Provide an educational and motivating experience for your students with a field trip to the Museum. Field trip activities include access to educator-only offerings pre-selected to support your science and social studies curriculum.
Get chaperones and students involved in their Museum visit by downloading these activity sheets ahead of time.Access field trip activity sheets
Set goals and create a timeline of planned activities and events before arranging your field trip.
The following offerings match one or more of your selections.
Take a virtual tour of Acadia National Park in this exhibit, which includes a specimen of every bird found in New England.
What happens in the body when we leap from an airplane? Explore the science of risk-taking with globetrotting skydivers and BASE jumpers.
Join our on-stage anchor for a rapid-fire news report touching on the latest headlines in your favorite science subjects.
Our on-stage anchor discusses the ongoing Cassini mission to Saturn and the upcoming Juno mission to Jupiter and what each hopes to achieve.
Learn about the Zika virus, technologies aimed at minimizing its spread, and Summer Olympics fears.
Follow the life-and-death dramas of five of the most incredible animal migrations on the planet.
Investigate the role light, math, and your human brain can play while creating the illusion of motion.
Investigate balance and how forces cause changes in motion.
Explore the story of Bradford Washburn, renowned mountaineer and Museum of Science founder.
Walk among the free-flying residents of this warm conservatory filled with exotic plants.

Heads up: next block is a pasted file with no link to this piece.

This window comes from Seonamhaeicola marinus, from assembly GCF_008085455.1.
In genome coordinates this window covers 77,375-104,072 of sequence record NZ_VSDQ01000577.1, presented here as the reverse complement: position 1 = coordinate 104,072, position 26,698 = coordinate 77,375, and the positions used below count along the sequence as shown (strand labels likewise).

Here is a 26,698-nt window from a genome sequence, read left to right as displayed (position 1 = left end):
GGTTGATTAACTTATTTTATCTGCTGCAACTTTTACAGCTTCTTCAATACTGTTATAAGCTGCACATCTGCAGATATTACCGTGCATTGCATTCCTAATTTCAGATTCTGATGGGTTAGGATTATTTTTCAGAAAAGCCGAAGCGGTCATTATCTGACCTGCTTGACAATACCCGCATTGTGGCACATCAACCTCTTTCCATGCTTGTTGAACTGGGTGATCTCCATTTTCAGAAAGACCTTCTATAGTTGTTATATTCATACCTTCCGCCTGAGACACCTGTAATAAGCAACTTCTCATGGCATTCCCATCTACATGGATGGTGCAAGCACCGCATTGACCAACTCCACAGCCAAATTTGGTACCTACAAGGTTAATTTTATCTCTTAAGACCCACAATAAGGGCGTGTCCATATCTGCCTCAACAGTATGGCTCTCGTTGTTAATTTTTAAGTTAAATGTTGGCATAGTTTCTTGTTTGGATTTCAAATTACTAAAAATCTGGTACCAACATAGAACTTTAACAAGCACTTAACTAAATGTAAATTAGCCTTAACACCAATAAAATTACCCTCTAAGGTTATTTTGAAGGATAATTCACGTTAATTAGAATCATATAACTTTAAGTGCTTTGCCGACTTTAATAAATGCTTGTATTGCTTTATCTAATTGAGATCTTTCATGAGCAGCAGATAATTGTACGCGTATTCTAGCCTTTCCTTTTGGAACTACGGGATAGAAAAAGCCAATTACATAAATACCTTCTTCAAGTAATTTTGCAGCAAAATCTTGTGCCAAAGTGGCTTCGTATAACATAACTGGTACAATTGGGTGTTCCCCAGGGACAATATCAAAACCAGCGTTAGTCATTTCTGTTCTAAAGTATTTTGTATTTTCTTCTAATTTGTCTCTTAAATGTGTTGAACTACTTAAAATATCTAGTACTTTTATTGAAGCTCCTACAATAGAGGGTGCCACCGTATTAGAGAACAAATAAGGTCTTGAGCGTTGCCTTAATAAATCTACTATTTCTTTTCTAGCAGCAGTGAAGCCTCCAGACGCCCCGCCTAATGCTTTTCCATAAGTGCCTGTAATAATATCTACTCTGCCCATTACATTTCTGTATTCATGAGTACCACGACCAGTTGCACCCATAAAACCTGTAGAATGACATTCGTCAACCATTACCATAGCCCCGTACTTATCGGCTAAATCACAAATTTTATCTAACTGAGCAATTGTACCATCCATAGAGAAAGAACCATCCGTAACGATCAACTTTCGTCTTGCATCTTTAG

Learn how turbines transform wind into green energy, and track the Museum's Wind Lab energy production.
Get an up-close view of this 65-million-year-old fossil, discovered in the Dakota Badlands in 2004.
Explore the Milky Way Galaxy to discover a range of information about our universe.
Participate in a hands-on activity to design, build, and test a prototype solution to a given problem.
Check out fossils and life-size models to learn how paleontologists compile evidence and change the way we view these extinct animals.
Put an animal skeleton together, touch a real fossil, or observe a variety of live animals up close.
Join marine biologists on their innovative quest to observe the lives of dolphins in the wild.
Learn about our changing planet, and hear the latest news on space missions, our solar system, and beyond.
Learn about sunlight, wind, moving water, and other self-replenishing sources that generate energy with fewer negative side effects.
Investigate current energy issues, or explore tiny energy technologies.
Participate in an investigation activity that supports curriculum standards.
Travel through the solar system and beyond in a tour of our stellar neighborhood.
Explore our beautiful solar system and its thousands of varied worlds that are changing the way we view our neighborhood in space.
Take a thrilling journey through wildfires, tornadoes, and other extreme-weather conditions.
A magician's tablecloth demonstrates relations between mass, velocity, acceleration, and force.
How are natural disasters triggered, and how can we prepare for them?
Peer into live frogs' simulated natural surroundings and investigate their survival strategies, ranging from the surprising to the bizarre!
Explore the Greek islands and glimpse the Parthenon's original glory.
Meet biologists, engineers, astronomers, meteorologists, and more in person and ask them your questions.
The Museum's Hall of Human Life exhibition revolutionizes how people understand their own biology.
Help conduct real experiments using many of the tools and techniques of actual scientists.
Projectiles, explosions, and brain-racking pendulums illustrate energy's many forms.
Engineers' biographical stories show how the paths to engineering success are as diverse as their remarkable inventions.
From blueprint to blastoff, see how unmanned space flight is pushing the frontiers of human exploration to the very edges of the universe!
Practice thinking like a scientist by investigating different phenomena to try to understand the way the world works.